How to Manage Corrections in the Markets
Volatility is back in the markets and corrections seem to be happening more frequently this year. There’s been a flurry of activity early on this year with rising oil prices, a new Fed chairman, tariffs, and a possible trade war. The eight-plus-year long bull run may be facing its last days, or it might just be a temporary correction before heading even higher.
Whatever fate lies in store for the markets this year, investors need a plan to avoid making critical mistakes. Panic is the biggest enemy for investors. When stocks are plummeting, the knee-jerk response may be to sell and get out, but keeping calm could be the key to maintaining profits.
Portfolio defense 101
Protecting your portfolio against sudden unexpected downturns is a must if you want to maintain healthy long-term returns. Down markets can be scary, but having the right strategy in place can help you weather any storm.
Regardless of how the market is performing, investors should focus on fundamentals rather than technical trading patterns. The intrinsic value of a company remains the same whether it’s in a bull market or bear market. By focusing on things like financial statements and company growth, you can avoid short-term trends and market fads.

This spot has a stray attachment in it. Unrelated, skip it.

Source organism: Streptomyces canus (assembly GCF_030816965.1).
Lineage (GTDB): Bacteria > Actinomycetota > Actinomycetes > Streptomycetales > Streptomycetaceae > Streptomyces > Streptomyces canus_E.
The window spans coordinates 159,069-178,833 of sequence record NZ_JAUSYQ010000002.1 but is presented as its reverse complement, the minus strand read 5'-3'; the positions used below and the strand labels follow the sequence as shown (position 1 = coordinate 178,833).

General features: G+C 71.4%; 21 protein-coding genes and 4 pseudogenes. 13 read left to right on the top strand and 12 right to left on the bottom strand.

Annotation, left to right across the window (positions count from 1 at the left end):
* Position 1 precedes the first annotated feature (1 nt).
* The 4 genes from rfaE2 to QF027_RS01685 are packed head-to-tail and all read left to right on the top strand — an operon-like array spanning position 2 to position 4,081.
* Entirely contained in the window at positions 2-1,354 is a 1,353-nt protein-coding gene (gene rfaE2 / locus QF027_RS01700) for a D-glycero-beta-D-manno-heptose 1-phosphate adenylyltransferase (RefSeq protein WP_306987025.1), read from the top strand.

Another good defense against downturns is making sure your portfolio allocation is correct. The mixture of stocks and bonds tends to get off track over time because stocks rise more than bonds. A portfolio originally set up as 60% stocks and 40% bonds can turn into 70% or 80% stocks in a few years if left unchecked and subject you to more risk than you want.
Finally, options are a great way to mitigate risk. Simple strategies like covered calls or hedging against a position buy a put help minimize losses. A covered call involves selling a call on a stock you already own. You’ll miss out on larger-than-expected upsides but still keep some profit. More importantly, you’ll get upfront profits from selling the call that helps mitigate losses potentially seen on the stock itself. In the case of a put, the profit gained from a falling stock below the put’s strike price will limit the downside risk to the difference between the price of the stock when you purchased it and the strike price of the put.
One of the most important rules for investing is to remain calm even in the midst of a market panic. Those that panic don’t make good decisions and many savvy investors such as Warren Buffet buy and make big moves in the markets when a sell-off is underway.
When the markets dip 10% or more, you might be tempted to sell out of your positions and wait on the sidelines until the danger is over. But all this strategy does is guarantee the loss already sustained and could prevent you from profiting from the rebound. In other words, stay invested for the long term and don’t stress over temporary downturns in the markets.